A couple of weeks ago, I hosted a birthday lunch for my younger daughter at Bucca di Beppo restaurant in Cincinnati. I ordered three of their (large) desserts for the six of us to share: cheesecake, cannoli and Italian Cream Cake. I expected the Italian Cream Cake to be the one I’m familiar with that has pecans, coconut and a cream cheese frosting. The cake here was light-textured with a mascarpone/cream cheese filling/frosting and a drizzle of raspberry sauce. It seemed to have a very light touch of lemon either in the cake or in the filling.
It was delicious but especially memorable because my 15-year-old grandson loved it so much. He said he was in heaven when he tasted a piece of this cake – this from a boy who will eat no kind of pie except apple.
I knew I had to try to duplicate the cake. I could find no copycat recipes and spent time looking through recipes for cream cakes, mascarpone filling and raspberry puree to come to this adaptation.
Italian Cream Cake with Raspberry Puree
1 cup granulated sugar
1 tsp. vanilla extract
1-½ cups cake flour
2 tsp. baking powder
¼ tsp. salt
1 cup heavy whipping cream
Preheat oven to 350 degrees F
Grease and flour a 9-inch square cake pan or round pie pan. I used a vintage tube pan and increased the baking time about 10 minutes.
In a large mixer bowl, beat eggs, sugar and vanilla, beating well.
Combine flour, baking powder and salt. Add the flour mixture alternately with the whipping cream to the egg mixture, beginning and ending with flour and beating well after each addition.
Pour the batter into the prepared pan and bake at 350 degrees F for 30-40 minutes or until a toothpick inserted into the center of the cake comes out clean.
Place on wire rack to cool for 5 minutes. Run a knife around the edges to loosen and invert onto a rack. Allow to rest for 5-10 minutes, then lift the cake pan off and allow the cake to cool completely.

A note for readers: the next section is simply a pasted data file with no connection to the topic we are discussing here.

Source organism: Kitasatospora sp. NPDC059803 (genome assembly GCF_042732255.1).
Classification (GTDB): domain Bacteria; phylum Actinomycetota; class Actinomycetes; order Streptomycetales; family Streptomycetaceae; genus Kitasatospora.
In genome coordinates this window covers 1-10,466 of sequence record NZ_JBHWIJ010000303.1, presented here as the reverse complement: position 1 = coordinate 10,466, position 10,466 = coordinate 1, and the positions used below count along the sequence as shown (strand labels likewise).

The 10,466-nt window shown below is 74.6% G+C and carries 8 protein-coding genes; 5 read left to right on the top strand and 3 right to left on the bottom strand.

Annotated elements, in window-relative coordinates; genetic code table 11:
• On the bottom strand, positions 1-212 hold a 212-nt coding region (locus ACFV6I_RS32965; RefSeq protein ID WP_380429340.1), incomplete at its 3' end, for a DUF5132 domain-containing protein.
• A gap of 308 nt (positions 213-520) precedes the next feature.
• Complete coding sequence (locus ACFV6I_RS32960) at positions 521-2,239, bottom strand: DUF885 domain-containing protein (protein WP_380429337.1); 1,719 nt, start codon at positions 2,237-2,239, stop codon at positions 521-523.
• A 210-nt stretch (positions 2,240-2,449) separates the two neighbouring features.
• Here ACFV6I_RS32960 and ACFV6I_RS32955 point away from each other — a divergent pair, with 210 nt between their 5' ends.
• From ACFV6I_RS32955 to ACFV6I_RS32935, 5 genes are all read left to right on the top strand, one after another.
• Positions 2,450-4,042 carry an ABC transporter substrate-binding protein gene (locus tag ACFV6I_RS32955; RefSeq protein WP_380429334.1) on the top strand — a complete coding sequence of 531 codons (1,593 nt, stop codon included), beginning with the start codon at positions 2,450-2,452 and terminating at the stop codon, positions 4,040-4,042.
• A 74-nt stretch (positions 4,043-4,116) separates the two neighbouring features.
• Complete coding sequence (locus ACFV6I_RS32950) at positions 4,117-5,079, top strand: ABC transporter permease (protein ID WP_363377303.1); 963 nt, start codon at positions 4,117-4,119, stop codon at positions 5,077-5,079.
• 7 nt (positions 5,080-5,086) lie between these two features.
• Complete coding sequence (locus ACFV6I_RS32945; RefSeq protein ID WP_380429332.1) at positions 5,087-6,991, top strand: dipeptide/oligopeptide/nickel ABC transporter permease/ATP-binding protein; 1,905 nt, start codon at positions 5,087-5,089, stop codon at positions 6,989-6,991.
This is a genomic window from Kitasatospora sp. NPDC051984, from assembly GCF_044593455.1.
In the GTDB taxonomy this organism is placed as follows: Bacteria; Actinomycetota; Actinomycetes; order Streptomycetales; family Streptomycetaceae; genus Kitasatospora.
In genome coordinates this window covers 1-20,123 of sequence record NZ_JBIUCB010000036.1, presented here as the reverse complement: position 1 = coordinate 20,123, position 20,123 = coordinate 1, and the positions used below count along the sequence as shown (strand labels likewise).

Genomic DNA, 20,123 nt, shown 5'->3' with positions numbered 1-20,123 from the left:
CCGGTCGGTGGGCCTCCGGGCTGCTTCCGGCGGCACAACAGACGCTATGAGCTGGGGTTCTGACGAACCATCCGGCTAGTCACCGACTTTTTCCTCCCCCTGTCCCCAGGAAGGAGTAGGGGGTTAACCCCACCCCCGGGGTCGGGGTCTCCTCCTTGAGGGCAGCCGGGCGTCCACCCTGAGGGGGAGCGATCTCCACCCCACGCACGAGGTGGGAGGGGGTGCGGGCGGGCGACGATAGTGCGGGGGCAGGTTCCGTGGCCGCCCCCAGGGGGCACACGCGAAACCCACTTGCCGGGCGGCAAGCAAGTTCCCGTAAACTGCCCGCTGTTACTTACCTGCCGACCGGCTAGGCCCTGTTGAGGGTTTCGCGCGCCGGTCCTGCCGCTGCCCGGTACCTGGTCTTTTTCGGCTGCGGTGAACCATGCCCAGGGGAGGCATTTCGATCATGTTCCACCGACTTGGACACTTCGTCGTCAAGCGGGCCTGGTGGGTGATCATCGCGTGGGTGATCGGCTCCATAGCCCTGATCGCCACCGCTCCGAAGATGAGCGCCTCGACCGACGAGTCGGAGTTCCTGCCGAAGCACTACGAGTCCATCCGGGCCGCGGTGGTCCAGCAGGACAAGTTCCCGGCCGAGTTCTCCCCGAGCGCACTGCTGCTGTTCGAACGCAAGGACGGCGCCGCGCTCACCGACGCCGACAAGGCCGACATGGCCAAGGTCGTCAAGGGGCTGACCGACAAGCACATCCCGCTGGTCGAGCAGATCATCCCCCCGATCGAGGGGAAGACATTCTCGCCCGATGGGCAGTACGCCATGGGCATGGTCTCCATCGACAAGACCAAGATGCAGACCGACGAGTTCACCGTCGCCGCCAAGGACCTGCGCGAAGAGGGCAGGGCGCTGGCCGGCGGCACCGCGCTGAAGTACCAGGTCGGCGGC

When cake is completely cool, separate into layers by placing cake on a piece of parchment paper and inserting toothpicks at the midpoint of the sides of the cake, leaving 3 inches or so between toothpicks.
Resting a serrated knife on the toothpicks, carefully slice around the cake. Go around a second time cutting toward the center until cake has been cut in two.
Place the bottom of the cake on the serving cake plate.
1-½ cups heavy whipping cream
2/3 cup powdered sugar, divided
8 oz. mascarpone cheese at room temperature
½ tsp. lemon extract
In the large bowl of a mixer and using whisk attachment, beat whipping cream and 1/3 cup sugar until stiff peaks form. (Don’t whip too long to form butter.)
In a separate bowl with whisk attachment, beat mascarpone cheese, 1/3 cup sugar and lemon extract until creamy and smooth.
Fold the mascarpone mixture into the whipped cream.
Spoon the mascarpone filling generously on the top of the layer on the plate. This makes a lot of filling, so you can be generous.
Place the top layer, cut surface up, on the bottom layer and continue to spoon filling on the top of cake.
If there is filling left over, it can be placed in a bowl and served along with the cake or refrigerated in a covered container to use as topping on pudding, Jello, etc. The mascarpone will keep the whipped cream stabilized for about a week.
Refrigerate the cake until ready to serve and refrigerate any leftovers.
Serve with just a drizzle of raspberry puree.
Two 12-oz bags frozen unsweetened raspberries
2-4 Tblsp. granulated sugar (to taste)
Remove berries from bag and allow to defrost in a strainer over a bowl for 6-8 hours (or overnight). Microwaving them will take away some of the flavor.
Press with a wooden spoon and then force through a fine sieve to remove seeds. I used a food mill first and then pressed through a large fine sieve.
Stir in the granulated sugar, cover and refrigerate. I like to remove the puree at dinner time and let it set at room temperature until dessert is served. This makes about 1-½ cups of puree. Place in a pretty pitcher to drizzle over the cream cake.
The puree is very strong-flavored and intense, so a drizzle is just right to complement the cake and filling. Six to eight servings.
The cake was delicious, although not exactly like Bucca di Beppo’s, but the important thing was that my grandson loved it just as much and asked to take some home with him – I sent him off with the remaining half-cake.